I occasionally hear the reverse of this idea expressed by people who attempt to deny the reality of evolution. They complain that evolution can’t be true because that would make us no better than the other animals. And if we’re no better than the other animals, we might have to show them some respect and consideration. We would lose our privileged place at the top of the food chain. We might even have to respect rivers and mountains and ecosystems.

The fact that idea makes some of us very uncomfortable does not negate its truth.

Several presenters touched on animism, the idea that everything has a spirit, that everything is numinous. This is a very old, very intuitive idea that has been completely rejected by the modern mechanistic worldview. But we can say this with certainty: whatever animates humans also animates the squirrel and the deer, the eagle and the raven, the salmon and the shark, the ant and the bee. Whether you see that animation theistically or non-theistically, what makes us alike is far stronger than what makes us different.

The future of humanity lies in developing a healthy, respectful relationship with the Earth and with all her creatures. That starts with understanding the land is sacred.

the conference ended with a drum circle on the University of South Carolina campus

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  • Thanks for this fine post. Please note, however, that Elinor Predota’s name was misspelled in the program. Perhaps you can correct it here so the misspelling isn’t perpetuated too far. Thanks.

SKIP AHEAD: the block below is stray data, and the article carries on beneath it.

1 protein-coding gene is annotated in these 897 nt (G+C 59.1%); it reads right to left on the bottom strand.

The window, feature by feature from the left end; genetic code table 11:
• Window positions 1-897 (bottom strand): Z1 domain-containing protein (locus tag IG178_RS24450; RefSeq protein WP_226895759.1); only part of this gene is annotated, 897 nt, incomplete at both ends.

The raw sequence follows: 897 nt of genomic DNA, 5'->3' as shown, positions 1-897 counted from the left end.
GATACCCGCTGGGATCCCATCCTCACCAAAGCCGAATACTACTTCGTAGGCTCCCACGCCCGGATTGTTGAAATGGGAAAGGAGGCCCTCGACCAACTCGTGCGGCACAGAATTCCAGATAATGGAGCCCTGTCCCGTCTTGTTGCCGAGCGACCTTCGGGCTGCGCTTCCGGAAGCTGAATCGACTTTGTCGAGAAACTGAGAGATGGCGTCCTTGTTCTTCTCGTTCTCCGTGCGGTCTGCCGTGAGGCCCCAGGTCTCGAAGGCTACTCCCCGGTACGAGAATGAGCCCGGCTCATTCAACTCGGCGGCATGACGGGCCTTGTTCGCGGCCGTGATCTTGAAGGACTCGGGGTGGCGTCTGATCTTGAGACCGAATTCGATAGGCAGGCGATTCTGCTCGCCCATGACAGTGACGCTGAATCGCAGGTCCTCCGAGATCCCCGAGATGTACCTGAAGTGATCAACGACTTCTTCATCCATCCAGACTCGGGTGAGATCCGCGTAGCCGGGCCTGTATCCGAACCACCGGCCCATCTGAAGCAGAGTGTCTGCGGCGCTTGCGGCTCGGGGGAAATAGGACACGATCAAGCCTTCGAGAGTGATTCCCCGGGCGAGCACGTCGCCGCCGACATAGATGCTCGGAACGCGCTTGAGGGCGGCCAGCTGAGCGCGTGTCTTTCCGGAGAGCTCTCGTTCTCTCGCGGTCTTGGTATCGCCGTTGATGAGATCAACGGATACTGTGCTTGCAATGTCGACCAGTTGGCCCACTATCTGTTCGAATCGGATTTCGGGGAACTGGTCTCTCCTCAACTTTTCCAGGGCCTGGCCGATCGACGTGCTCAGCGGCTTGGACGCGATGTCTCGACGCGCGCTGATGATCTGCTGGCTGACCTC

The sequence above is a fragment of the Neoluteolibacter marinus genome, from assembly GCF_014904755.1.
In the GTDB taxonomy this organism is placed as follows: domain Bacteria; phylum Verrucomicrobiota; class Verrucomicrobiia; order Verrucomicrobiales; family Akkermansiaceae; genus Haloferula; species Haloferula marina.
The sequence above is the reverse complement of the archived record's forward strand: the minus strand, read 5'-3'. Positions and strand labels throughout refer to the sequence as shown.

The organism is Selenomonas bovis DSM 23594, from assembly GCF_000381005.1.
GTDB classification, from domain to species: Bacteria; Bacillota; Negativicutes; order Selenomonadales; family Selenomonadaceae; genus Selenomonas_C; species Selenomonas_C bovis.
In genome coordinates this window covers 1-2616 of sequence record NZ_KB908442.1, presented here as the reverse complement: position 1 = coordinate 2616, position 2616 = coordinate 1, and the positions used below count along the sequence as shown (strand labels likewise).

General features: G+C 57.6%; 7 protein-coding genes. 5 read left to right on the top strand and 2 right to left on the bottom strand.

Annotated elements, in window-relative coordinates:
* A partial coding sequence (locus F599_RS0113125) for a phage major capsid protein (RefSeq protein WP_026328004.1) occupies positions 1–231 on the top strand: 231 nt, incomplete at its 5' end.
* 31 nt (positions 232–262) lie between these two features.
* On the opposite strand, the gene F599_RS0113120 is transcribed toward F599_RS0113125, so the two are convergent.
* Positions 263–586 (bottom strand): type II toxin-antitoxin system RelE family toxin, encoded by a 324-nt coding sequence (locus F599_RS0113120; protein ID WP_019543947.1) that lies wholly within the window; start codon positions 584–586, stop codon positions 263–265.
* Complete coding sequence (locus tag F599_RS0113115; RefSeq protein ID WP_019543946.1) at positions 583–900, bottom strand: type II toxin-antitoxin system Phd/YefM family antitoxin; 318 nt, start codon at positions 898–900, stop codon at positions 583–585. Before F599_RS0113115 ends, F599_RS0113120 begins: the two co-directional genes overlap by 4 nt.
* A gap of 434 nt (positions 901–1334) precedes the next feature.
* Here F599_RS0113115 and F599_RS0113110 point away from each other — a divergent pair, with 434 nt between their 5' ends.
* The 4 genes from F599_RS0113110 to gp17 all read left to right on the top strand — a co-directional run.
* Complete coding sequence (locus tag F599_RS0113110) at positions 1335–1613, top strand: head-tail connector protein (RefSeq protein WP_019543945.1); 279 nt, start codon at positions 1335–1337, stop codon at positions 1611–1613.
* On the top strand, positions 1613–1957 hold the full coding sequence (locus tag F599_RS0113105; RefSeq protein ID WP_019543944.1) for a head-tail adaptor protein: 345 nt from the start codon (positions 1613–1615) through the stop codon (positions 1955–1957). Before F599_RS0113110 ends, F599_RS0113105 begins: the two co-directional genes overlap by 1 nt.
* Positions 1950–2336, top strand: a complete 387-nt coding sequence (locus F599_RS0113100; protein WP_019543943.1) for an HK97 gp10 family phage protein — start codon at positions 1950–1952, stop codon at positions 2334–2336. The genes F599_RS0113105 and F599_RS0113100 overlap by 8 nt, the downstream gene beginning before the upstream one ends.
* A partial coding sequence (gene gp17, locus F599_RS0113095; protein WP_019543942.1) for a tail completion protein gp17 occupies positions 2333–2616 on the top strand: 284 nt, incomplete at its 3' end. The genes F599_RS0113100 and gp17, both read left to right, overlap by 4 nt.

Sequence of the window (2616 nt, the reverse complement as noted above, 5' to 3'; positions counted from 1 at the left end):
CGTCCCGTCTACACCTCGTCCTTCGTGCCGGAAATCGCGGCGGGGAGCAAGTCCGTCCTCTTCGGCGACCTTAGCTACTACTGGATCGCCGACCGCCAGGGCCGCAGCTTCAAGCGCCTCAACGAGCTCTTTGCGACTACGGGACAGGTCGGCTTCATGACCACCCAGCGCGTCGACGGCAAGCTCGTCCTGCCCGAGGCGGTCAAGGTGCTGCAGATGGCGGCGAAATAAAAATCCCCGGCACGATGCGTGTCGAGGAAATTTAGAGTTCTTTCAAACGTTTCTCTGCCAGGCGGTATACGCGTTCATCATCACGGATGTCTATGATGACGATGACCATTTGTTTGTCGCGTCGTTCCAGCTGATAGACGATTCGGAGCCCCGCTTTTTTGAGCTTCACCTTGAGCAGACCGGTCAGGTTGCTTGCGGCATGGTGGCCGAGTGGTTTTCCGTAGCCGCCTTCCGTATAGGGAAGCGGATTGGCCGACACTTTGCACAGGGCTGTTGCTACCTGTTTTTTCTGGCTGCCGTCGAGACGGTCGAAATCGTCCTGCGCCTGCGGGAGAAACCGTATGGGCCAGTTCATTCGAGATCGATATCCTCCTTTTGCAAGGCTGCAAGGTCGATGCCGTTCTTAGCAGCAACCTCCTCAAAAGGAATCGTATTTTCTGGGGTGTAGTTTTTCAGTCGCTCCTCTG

• Done – thank you!

      It was nice meeting you – I enjoyed our conversation at the reception.

    • Thank you, Macha.

  • Great summary, John! Quality coverage of these kinds of events makes me feel better about not being able to attend them all. :>

  • John, yes, it was a very fine symposium. It’s given me a lot to think and write about, too!
    I’m pleased my own presentation landed so well for you. It was a pleasure to meet you.

  • Mada Genesha

    it is amizing enciated me to work on the Sacred Land of Gamo people,ethiopia.

  • I have had the privilege to be in many sacred lands, places that
    many would consider sacred landscapes, in my lifetime. I have hiked
    the Black Hills and Chaco canyon, I have stood in St. Patrick’s
    cathedral and been to Evensong at Salisbury, stood inside Stonehenge,
    and Avebury, had the light turn out and leave me in the darkness of
    Newgrange. Walked the hyperstyle hall of AmmunRa’s great temple at
    Karnak when it was 120 degrees in the shade, and nearly froze on the
    cliffs of Moher. I could list others but that’s not the point. All of
    these are sacred spaces and places, and they have in common I have
    found a sense of wonder and a very real sense of presence. I have no
    trouble believing the earth is alive, and that indeed “the
    geography of a place greatly impacts those who live in it.” I’ve
    talked to you before about the Egyptian concept of the Nile. It can
    be argued that the most sacred land in Egypt isn’t land at all.
    Someday, I truly hope and pray, we will come to realize that the
    sacredness of the land does not depend on us realizing it, but that
    we depend on us realizing that all the land (and water) is as sacred
    as Newgrange, or Stonehenge, or St. Patrick’s or the Nile.